by Stephen Tall on July 24, 2012
David Gauke, the exchequer secretary to the treasury, is a Conservative minister I’m quite happy to stick up for. He’s in the headlines this morning for an interview he gave to the Telegraph in which he states it is “morally wrong” to pay cash-in-hand to get a nod-and-a-wink no-tax discount:
“Getting a discount with your plumber by paying cash in hand is something that is a big cost to the Revenue and means others have to pay more in tax. I think it is morally wrong. It is illegal for the plumber but it is pretty implicit in those circumstances that there is a reason why there is a discount for cash. That is a large part of the hidden economy.”
His comments have provoked an unfair backlash. Some have wrongly inferred he was saying that paying cash-in-hand itself is wrong: he wasn’t. His point was that knowingly paying cash to get a tax-dodging discount was wrong. Not a controversial statement, surely?
Others have inferred, again wrongly, that this was simply a case of a Tory having a pop at the ordinary public while leaving the wealthy tax-evaders alone. Yet it’s clear, both from the Telegraph interview and from his public statements, that David Gauke is not living up to that easy stereotype. He delivered a speech yesterday at the Policy Exchange think-tank setting out his and the Government’s approach to ensuring all taxpayers pay their share of tax. Here’s an excerpt:
… artificial structures that aggressively exploit reliefs contrary to parliament’s intended purpose through contrived, artificial schemes fall very clearly into the definition of avoidance. Buying a house for personal use through a corporate entity to avoid SDLT is avoidance. Channelling money backwards and forwards through complex networks for no commercial reason but to minimise tax is avoidance. Paying loans in lieu of salaries through shell companies is avoidance. And using artificial ‘losses’ deliberately accrued to claim back tax is avoidance.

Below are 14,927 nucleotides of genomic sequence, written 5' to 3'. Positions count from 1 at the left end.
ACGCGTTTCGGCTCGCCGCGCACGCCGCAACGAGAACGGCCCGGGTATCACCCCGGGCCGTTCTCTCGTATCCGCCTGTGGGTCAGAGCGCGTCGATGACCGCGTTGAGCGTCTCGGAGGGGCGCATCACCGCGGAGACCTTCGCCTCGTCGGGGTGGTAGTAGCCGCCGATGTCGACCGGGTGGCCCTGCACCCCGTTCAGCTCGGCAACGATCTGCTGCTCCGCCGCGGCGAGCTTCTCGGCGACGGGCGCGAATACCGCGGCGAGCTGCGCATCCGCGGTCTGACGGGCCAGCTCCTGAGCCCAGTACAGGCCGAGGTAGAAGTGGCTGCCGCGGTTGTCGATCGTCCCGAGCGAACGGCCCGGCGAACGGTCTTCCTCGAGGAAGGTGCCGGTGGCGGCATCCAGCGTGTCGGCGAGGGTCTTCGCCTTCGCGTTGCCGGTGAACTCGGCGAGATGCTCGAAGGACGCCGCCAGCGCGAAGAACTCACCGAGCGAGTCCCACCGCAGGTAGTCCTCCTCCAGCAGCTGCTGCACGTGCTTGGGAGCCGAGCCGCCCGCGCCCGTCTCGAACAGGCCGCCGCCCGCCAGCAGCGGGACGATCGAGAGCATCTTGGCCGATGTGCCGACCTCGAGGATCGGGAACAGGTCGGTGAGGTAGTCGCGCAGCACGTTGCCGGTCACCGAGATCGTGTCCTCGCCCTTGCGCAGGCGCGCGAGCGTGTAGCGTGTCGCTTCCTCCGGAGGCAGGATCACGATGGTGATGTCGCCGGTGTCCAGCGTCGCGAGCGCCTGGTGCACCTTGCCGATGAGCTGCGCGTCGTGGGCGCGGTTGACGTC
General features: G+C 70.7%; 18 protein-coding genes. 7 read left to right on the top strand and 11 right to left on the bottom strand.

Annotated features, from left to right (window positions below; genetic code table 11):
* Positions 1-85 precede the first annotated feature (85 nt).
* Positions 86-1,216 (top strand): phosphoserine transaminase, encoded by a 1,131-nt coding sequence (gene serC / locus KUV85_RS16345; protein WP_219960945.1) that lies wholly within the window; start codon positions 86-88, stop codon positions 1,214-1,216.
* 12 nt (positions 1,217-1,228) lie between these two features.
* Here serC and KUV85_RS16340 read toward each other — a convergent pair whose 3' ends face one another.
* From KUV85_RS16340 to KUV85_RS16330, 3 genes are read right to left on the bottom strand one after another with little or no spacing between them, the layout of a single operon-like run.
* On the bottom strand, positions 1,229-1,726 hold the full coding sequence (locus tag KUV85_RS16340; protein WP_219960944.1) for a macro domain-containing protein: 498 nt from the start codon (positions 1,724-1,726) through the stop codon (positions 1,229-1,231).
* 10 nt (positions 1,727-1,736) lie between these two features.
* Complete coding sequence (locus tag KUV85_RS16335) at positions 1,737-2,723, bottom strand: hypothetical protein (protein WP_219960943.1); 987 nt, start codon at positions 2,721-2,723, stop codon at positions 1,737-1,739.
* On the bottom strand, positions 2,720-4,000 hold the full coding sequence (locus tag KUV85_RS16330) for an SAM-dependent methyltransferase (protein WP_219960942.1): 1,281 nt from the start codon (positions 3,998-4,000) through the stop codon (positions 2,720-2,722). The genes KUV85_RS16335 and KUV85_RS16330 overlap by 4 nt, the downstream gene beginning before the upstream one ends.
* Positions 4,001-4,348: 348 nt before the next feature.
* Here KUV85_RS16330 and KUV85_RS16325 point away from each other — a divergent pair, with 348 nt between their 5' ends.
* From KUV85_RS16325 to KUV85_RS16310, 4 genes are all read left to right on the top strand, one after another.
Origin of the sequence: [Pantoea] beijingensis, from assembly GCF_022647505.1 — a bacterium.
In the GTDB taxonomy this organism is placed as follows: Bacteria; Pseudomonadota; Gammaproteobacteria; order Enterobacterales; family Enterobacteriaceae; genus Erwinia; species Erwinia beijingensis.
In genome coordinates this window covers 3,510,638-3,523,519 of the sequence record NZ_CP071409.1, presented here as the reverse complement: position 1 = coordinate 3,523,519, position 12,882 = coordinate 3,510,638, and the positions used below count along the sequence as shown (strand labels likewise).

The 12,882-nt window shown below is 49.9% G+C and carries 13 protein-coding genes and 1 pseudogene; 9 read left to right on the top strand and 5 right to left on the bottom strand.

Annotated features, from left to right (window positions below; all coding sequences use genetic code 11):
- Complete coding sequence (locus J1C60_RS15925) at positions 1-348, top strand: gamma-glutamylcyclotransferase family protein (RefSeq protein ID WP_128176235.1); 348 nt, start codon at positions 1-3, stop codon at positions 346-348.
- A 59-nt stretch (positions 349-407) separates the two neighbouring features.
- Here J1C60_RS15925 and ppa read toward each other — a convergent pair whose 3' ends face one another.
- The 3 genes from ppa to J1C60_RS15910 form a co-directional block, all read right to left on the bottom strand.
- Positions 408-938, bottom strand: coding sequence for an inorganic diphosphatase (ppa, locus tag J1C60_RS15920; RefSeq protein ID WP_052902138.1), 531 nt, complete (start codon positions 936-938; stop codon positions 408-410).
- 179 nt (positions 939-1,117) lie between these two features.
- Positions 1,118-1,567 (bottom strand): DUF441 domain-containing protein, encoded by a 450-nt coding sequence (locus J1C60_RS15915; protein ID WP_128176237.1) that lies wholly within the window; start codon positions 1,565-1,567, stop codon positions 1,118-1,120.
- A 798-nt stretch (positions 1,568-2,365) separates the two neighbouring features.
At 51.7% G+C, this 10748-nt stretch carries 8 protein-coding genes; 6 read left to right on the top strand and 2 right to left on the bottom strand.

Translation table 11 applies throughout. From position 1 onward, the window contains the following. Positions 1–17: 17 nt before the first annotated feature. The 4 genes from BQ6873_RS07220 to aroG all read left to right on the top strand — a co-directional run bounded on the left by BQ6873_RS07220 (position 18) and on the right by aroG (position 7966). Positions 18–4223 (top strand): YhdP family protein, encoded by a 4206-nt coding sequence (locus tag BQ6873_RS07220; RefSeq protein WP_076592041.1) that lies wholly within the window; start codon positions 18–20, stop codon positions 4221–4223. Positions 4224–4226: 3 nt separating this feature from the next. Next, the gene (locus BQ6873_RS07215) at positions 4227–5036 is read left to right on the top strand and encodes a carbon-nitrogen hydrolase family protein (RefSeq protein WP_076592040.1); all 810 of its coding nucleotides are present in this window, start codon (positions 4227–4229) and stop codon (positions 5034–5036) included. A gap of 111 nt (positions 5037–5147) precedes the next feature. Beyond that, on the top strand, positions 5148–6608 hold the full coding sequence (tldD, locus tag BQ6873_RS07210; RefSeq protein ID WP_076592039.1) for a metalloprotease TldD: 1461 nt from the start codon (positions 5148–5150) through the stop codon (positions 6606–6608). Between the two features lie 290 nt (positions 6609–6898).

These kinds of schemes are where we are focussing our efforts, and they are all, to borrow a phrase from the Chancellor, ‘morally repugnant’. These schemes damage our ability to fund public services and provide support to those who need it. They harm businesses by distorting competition. They damage public confidence. And they undermine the actions of the vast majority of taxpayers, who pay more in tax as a consequence of others enjoying a free ride.
I don’t know much about David Gauke’s politics. He and I were on opposite sides of the debate on the ‘Charity Tax’ (he in favour of it, me against), but he was by far the most impressive defender of that policy before the Chancellor’s eventual U-turn. And it was good to hear him yesterday re-stating what shouldn’t even need to be stated once: that taking up legislated-for tax-reliefs — such as ISAs, pensions and Gift Aid — is entirely legitimate, and markedly different to aggressively exploiting loopholes that fail the ‘smell test’.
It was also good to hear Mr Gauke emphasise the need for increased transparency around tax advice, and set out some clear principles for the Disclosure of Tax Avoidance Schemes (DOTAS) regime:
If there is one lesson to be learnt from the cases exposed in recent newspaper reports, if a tax adviser tells you something that sounds too good to be true, it probably is too good to be true. So one of the major parts of our consultation looks at how we can make people aware where a company has previously peddled schemes that have been successfully challenged – so that they know there is a strong chance that no good will come of it. … the major reforms to the system we consult on today can, informed by our responses, place DOTAS once again at the forefront of anti avoidance measures globally. These and other proposals consulted on will:
Strengthen our descriptions to ensure we close the net around the few schemes that are not already captured. Clarify what needs to be disclosed. Require higher quality information on how schemes work. Require a named individual to take responsibility as promoter for the scheme. Demand better disclosure of those who use suspect arrangements. Take further steps to inform the public of the genuine dangers of entering into such arrangements. Ensure taxpayers know it is in their interests not to go near them. And tighten the screw on those who refuse to co-operate.
That strikes me as a robust, fair-minded approach to the issue of tax-avoidance, one which seeks to ensure openness and accountability. Perhaps it’s inevitable that the media will focus on just one comment in an interview, rather than reflect the Government’s approach as a whole. Inevitable but a bit depressing. As Iain Roberts (formerly of the LDV parish) tweeted this morning:
When people moan that politicians avoid answering questions, look at what’s happened to Gauke and ask yourself why that might happen!
— Iain Roberts (@CllrIainRoberts) July 24, 2012
Agree or disagree with what David Gauke has proposed on tax-avoidance — but before passing insta-judgement it’s worth looking beyond the media-spin to find out what he actually said.